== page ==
**Heap
Trees, Part 1**

(Up to Basic
Computer Science : Data Trees)

[Part 1] [Part
2]

**Heap Trees **(or just **Heaps**) are a form of binary tree
in which each node is greater than or equal to **both** of its
children. Thus, the largest element in the entire tree is always
the root of the tree.

Although it is not necessary, it is often quite useful to define
the heap as both **full** and **dense**. Fullness and density
are qualities that both apply to binary trees and most trees in
general as well. In a** full binary tree,** all of the nodes
with less than two children (so, the nodes whose branches aren't
"filled") in the bottom two levels. A binary tree is **dense**
when it is a full tree such that, in the second to last level, all
nodes with two children will be to the left of a node with one child,
and a node with only one child will come to the left of the nodes
with no children. The final requirement for density is that there
is no more than one node in the second to last level that has only
one child, and that one child must be the node's left child. Density
is also sometimes called **leftness** (because all of the nodes
in the last level are shuffled to the left).

In addition, the heap is usually defined so that only the **largest**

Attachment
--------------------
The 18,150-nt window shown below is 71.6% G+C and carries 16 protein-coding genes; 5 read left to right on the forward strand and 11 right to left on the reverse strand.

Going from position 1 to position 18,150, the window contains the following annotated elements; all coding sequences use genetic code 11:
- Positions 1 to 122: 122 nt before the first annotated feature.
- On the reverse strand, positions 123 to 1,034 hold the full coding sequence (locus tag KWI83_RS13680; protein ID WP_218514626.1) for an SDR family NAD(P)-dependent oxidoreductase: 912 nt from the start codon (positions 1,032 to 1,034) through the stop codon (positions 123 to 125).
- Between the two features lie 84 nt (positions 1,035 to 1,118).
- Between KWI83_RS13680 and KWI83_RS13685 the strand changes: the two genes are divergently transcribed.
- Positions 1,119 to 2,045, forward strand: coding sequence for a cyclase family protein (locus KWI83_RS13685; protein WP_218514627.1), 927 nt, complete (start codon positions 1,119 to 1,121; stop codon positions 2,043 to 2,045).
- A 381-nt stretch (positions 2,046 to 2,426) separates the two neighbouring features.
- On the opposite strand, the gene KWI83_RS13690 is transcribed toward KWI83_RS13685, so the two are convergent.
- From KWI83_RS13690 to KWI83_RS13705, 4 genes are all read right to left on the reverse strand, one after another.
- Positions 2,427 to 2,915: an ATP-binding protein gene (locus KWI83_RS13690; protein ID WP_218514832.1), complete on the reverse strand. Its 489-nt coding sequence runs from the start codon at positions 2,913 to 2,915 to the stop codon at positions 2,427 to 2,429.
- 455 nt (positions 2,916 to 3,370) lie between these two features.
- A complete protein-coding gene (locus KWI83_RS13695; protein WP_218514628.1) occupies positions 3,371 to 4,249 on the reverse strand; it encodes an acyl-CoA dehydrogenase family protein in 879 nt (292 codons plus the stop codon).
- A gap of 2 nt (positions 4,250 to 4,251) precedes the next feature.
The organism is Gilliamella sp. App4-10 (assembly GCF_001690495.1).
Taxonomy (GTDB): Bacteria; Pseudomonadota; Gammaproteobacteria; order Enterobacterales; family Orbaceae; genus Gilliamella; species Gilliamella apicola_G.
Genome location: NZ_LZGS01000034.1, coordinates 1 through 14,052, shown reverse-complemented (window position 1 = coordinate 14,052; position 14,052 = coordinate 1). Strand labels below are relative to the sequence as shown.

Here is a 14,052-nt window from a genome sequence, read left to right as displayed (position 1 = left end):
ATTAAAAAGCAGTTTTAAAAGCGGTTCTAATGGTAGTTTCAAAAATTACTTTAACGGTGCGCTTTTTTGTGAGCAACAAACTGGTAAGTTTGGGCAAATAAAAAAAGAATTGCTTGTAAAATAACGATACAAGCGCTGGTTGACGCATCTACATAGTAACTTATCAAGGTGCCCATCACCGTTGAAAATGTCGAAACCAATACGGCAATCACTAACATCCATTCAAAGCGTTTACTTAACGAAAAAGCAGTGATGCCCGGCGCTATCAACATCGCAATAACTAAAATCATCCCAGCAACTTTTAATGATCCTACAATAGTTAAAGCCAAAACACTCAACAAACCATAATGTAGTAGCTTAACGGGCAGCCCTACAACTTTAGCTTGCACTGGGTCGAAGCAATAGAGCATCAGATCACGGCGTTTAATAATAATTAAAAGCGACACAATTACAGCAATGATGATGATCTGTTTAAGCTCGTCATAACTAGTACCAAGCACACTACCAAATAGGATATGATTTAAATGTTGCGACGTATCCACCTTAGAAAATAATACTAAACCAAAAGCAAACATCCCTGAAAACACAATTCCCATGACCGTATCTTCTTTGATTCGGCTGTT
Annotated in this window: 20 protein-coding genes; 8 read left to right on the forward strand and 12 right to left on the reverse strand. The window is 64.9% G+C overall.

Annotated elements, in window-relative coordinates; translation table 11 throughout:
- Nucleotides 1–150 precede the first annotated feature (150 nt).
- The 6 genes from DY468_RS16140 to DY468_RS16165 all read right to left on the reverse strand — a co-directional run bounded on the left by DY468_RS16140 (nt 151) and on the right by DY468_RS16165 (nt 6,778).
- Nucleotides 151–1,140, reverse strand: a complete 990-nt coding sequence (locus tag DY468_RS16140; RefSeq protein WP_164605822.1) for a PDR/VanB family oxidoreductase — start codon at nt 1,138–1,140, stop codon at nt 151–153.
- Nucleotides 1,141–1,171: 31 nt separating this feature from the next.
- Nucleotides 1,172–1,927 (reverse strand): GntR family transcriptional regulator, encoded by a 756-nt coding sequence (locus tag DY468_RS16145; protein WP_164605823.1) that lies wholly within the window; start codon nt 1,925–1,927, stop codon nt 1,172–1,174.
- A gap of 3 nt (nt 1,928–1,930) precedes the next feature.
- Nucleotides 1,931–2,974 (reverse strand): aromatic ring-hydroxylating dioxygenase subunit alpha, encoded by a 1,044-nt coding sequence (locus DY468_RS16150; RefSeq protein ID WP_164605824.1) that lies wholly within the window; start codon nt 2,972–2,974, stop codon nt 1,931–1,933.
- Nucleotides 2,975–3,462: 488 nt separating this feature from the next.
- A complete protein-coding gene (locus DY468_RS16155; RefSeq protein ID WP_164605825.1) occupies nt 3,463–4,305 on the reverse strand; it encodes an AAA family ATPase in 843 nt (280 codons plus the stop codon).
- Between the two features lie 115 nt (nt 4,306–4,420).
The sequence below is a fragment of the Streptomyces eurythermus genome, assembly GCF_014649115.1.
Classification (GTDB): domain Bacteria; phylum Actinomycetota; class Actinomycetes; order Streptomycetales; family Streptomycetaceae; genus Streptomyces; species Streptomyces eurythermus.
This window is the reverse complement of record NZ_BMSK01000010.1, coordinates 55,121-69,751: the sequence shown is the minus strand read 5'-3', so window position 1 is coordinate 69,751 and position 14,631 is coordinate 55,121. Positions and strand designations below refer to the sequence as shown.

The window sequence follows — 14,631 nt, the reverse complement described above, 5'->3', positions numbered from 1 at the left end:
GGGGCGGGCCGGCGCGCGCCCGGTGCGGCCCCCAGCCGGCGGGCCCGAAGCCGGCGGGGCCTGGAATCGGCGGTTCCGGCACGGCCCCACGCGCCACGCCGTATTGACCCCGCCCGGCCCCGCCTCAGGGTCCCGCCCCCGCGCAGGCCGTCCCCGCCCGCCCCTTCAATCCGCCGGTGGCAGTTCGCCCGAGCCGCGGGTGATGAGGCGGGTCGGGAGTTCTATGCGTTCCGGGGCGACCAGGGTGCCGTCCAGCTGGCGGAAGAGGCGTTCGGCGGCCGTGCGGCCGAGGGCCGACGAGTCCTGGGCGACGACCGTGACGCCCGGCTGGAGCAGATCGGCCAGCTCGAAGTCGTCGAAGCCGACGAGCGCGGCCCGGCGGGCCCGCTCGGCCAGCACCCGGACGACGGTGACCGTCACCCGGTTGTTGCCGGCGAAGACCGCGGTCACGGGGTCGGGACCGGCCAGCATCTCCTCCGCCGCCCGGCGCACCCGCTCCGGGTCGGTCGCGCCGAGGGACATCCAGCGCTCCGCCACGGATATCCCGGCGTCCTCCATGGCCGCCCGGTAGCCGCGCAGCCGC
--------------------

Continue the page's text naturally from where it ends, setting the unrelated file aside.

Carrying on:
element (that is, the root) will be removed at a time. This makes
the heap useful for scheduling and prioritizing. In fact, one of
the two main uses of the heap is as a **priority queue**, which
helps systems decide what to do next.

Implementing and programming this structure is not as difficult
as it was with a normal binary search tree because the denseness
and fullness allow us to conveniently represent the heap with an **array**. In a **0-indexed** array (the first element has
the index 0), a node at the index n has
a parent node at (n-1)/2, rounded down.
This is the appeal of the heap: it is fast, efficient, and requires
minimal storage space.

So, take a look at the structure outlined below:

**class** heap {
**public**:
heap(**void**);
~heap(**void**);
**void** add(**int** item);
**int** remove(**void**);
**private**:
**int** data[MAX_NODES];
int nodeNum;
**void** shiftUp(**int** node);
**void** shiftDown(**int** node);
};

Most of this is pretty simple to comprehend, but the private
section requires a bit of explanation. The shiftUp()
and shiftDown() functions are needed to
implement the add() and remove()
functions easily. The node parameter passed
to both helper functions are the index to the node that you wish
to shift. The shiftUp() function moves
the given node as high as possible in the heap tree without violating
any rules. shiftDown() does the exact
opposite: it tries to move the node as far down as possible. Together,
these functions allow you to shift a node into place.

So, for the add() function, just tack
the item onto the end of the heap (the
end of the array) and call shiftUp() on
it. To implement remove(), just take out
the root of the tree and replace it with the last element. Then,
just call shiftDown() on the new root
node to shift it into place.

Other than as a priority queue, the heap has one other important
usage: **Heap sort**.

**Heap Trees Part 2: Heap Sort**